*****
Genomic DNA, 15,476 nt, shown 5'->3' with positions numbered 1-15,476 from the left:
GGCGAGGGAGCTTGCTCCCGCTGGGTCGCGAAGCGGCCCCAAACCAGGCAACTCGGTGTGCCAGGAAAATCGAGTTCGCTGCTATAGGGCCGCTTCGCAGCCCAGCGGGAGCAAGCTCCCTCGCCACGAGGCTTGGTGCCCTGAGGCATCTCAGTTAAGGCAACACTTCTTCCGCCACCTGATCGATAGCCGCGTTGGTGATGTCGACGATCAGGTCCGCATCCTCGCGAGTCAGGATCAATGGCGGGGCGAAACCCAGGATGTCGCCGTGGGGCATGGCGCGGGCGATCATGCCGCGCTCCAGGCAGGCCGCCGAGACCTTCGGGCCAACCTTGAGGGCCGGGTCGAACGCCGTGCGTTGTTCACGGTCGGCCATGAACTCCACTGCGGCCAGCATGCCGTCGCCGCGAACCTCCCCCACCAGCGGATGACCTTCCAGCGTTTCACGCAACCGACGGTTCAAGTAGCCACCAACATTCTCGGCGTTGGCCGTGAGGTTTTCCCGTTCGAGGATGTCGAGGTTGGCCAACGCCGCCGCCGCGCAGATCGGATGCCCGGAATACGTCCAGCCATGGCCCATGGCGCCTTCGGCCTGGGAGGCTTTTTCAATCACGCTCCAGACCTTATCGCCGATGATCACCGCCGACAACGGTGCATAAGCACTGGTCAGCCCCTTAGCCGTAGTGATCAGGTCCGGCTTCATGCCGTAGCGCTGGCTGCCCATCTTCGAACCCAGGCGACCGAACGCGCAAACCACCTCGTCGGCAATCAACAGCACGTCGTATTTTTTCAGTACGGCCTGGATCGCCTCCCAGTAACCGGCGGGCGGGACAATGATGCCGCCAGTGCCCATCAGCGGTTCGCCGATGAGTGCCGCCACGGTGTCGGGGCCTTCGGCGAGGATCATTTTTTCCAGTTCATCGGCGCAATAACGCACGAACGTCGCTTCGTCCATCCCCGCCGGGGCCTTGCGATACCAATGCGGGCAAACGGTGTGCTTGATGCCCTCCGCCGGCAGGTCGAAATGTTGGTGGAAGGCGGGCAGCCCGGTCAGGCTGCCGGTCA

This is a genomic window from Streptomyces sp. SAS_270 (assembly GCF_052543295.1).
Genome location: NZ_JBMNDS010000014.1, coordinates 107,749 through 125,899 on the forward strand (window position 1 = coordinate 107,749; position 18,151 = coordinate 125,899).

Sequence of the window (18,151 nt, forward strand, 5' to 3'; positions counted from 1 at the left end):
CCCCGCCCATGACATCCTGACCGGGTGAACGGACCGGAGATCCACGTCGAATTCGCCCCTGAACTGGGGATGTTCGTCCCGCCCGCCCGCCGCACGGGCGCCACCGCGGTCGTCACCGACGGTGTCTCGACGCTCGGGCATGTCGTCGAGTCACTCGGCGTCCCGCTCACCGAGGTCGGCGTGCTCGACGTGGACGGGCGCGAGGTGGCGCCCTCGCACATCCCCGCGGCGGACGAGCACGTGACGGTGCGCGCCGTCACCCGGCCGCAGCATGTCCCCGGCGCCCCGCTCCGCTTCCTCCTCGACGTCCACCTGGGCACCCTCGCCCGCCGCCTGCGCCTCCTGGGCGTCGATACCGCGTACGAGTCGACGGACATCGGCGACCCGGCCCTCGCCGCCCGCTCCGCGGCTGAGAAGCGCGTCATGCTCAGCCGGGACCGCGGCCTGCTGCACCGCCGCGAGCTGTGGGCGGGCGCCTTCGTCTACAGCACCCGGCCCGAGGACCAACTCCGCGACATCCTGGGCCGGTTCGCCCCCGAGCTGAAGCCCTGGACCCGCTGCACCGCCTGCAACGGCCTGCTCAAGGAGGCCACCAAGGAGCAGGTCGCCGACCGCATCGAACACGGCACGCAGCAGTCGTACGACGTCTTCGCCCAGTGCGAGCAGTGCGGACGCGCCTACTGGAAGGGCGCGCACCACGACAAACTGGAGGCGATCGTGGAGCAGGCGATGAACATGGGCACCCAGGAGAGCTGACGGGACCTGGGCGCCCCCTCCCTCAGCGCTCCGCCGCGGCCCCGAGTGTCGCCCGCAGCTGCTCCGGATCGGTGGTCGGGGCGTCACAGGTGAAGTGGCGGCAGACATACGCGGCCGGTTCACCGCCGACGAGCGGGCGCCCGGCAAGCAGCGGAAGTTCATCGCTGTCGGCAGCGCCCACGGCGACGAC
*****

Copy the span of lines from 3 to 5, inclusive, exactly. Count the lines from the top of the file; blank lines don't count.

This is a genomic window from Streptomyces sp. SAS_270 (assembly GCF_052543295.1).
Genome location: NZ_JBMNDS010000014.1, coordinates 107,749 through 125,899 on the forward strand (window position 1 = coordinate 107,749; position 18,151 = coordinate 125,899).

Sequence of the window (18,151 nt, forward strand, 5' to 3'; positions counted from 1 at the left end):